DWP Sent Blind Man Printed Benefit Forms He Couldn’t Read

A registered blind man ordered to undergo a “horrendous and demeaning” disability benefit reassessment by the government was sent printed forms he was unable to read.

Martin Corr, who lost his sight after contracting an infection when he was 11 days old, was told his health would be re-examined as part of plans to transfer all Disability Living Allowance claimants to the new Personal Independence Payment (PIP).

But when he asked the Department for Work and Pensions if he could fill in the application in braille or online – so he could read and write it himself – he was told printed forms were the only option. 

The dad-of-one, from Greater Manchester, told HuffPost UK: ”As a visually impaired person, receiving printed letters you can’t read is actually par for the course most of the time.

“So I called and asked if I would be able to use a braille or electronic version, and was told no.  I had to dictate what I wanted to say to my wife, and these forms are quite long and clinical.

“I have no idea what a visually impaired person living alone would do, or how they would be able to fill in the forms and understand them properly – particularly if someone had just received a diagnosis or lost their vision.

“I have had my whole life to learn to love the situation I am in – but it can be a very scary experience.”

<strong>Martin Corr, who is registered blind</strong>

Martin, who works as a probation officer, was offered an at-home assessment by  a nurse from Capita – a private company which determines on behalf of the government whether claimants should receive benefits – before part of his claim was rejected. 

“I didn’t even have to get out of my chair for the assessment,” he said.

“She came armed with a laptop and set of tick-box questions which were very clearly designed to filter people out of the system. 

“I was not asked to demonstrate how easily I could do day-to-day tasks, or read or write.  

“The most astonishing thing, which I found out when I later appealed the decision, was that the assessor had noted my white stick, and noted that I said I used it – but did not put it down as a aide. 

“It was incredible.  If I carried out assessments as woeful as that in my line of work, I would rightly find myself in capability.”

After a lengthy 11-month appeal process, supported by the Royal National Institute of Blind People, Martin was awarded his full benefit entitlement.

“I was lucky in that I had a relatively decent income, a stable home life and the capacity to fight the decision.

“But there is no way some RNIB service users would survive this.  The process is horrendous and demeaning, and it is a lamentable statement on our society today.”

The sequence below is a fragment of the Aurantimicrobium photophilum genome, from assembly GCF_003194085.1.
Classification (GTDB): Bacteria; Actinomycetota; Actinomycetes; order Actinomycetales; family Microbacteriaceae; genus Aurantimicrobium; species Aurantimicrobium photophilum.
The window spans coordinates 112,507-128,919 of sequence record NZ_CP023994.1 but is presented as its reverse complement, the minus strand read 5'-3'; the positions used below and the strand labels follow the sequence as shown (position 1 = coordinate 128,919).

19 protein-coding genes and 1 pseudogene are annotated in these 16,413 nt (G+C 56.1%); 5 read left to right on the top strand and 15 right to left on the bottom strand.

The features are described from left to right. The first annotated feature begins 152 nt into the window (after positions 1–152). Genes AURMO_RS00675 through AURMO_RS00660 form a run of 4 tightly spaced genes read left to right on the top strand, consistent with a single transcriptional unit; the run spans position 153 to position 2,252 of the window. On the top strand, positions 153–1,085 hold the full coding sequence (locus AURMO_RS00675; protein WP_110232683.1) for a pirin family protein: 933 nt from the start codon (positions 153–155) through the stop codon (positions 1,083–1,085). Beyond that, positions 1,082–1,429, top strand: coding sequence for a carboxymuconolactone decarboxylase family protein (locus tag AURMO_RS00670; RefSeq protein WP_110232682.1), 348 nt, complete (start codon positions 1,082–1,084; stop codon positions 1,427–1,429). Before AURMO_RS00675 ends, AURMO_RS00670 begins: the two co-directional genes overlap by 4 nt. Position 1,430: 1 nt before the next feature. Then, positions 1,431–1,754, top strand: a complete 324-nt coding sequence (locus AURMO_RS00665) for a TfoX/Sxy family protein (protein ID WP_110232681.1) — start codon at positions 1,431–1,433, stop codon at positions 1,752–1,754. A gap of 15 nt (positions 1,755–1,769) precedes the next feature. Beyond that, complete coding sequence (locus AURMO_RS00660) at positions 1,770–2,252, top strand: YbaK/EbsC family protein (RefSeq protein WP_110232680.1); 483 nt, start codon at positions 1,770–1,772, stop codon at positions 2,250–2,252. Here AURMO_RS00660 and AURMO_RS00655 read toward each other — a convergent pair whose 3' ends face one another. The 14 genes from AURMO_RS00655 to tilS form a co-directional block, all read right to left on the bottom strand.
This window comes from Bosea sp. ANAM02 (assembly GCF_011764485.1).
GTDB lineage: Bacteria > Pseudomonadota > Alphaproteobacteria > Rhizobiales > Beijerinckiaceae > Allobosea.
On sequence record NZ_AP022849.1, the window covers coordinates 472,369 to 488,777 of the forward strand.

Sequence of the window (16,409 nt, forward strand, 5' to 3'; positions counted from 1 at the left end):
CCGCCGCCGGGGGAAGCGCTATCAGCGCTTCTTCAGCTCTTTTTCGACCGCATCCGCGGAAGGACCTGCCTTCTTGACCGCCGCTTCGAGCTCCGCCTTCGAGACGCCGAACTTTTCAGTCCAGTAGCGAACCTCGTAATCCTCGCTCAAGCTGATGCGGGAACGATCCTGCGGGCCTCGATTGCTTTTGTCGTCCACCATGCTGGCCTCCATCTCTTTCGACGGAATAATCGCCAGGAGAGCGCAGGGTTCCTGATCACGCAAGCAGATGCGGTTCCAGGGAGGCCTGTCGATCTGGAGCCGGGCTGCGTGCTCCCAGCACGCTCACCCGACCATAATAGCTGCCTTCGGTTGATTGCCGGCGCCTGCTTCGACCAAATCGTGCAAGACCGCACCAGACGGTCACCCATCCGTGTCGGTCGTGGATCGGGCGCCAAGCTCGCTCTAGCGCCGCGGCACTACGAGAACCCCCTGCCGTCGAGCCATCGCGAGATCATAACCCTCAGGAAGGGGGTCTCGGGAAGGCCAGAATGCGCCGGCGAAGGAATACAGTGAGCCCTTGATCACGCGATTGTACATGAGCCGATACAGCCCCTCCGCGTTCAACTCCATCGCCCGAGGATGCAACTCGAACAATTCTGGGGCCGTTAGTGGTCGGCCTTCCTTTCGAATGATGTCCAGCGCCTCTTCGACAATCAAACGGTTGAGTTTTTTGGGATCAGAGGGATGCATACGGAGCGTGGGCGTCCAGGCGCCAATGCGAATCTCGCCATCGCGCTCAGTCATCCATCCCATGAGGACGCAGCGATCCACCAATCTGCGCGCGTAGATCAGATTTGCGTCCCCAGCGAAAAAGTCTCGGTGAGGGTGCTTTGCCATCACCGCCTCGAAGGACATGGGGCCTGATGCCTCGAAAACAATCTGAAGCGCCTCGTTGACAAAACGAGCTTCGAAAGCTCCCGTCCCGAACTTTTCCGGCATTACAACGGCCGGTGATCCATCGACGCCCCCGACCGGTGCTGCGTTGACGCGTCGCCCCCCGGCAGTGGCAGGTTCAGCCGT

<strong>DWP committee chairman Frank Field</strong>

Martin wants to see a change in government policy which would prevent every DLA claimant from undergoing reassessment. 

He added: “They could easily weed out lots of applications of the paperwork stage, including mine, as I had a letter from my consultant confirmed I have been blind my whole life.

“The clear intention is to make it difficult enough to exclude as many people as possible.

“It’s a long application process and people just give up. If I’d have been on a fixed low income, we’d have been destitute.”

His story came to light as the DWP select committee published a damning report claiming changes to disability benefits systems have damaged public trust and cost taxpayers thousands in appeal tribunal fees.

The committee, chaired by Labour MP Frank Field, has received swathes of “shocking and moving” evidence on the impact of the introduction of PIP and Employment Support Allowance, and wants reassessment sessions to be recorded in future, so vital evidence cannot be omitted. 

<strong>DWP secretary Esther McVey</strong>

“Government cannot, must not, fail to recognise the unprecedented response the committee had to this inquiry, remarkable for the consistency and clarity of themes that emerged through thousands of individual accounts,” Field said.

“No- one should have any doubt the process needs urgent change.

“The cost of providing a record of the assessment is surely nothing compared to the benefits of restoring trust. Those benefits should include far fewer decisions going to appeal – and being overturned there – at considerable legal expense to taxpayers.”

He added DWP secretary Esther McVey should consider bringing the assessment process ‘in house’, rather than out-sourcing to private firms like Atos and Capita – the competencies of whom have been called into question.

Shadow work and pensions secretary Debbie Abrahams said: “This report provides yet more damning evidence that these assessment processes are not fit for purpose and that trust in the system has been completely undermined under this government.

“Instead of supporting people, the process is often dehumanising, inaccurate and worsens existing health conditions.”

A DWP spokesperson said: “Assessments work for the majority of people, with 83% of ESA claimants and 76% of PIP claimants telling us that they’re happy with their overall experience.

“However, our aim has to be that every person feels they are treated fairly, with respect and dignity.

“We are committed to continuously improving the experience of our claimants, that is why we’ve commissioned five independent reviews of the Work Capability Assessment – accepting over 100 recommendations – and two independent reviews of PIP assessments.

“We continue to work closely with our providers to ensure people receive high quality assessments, and are exploring options around recordings to promote greater transparency and trust.”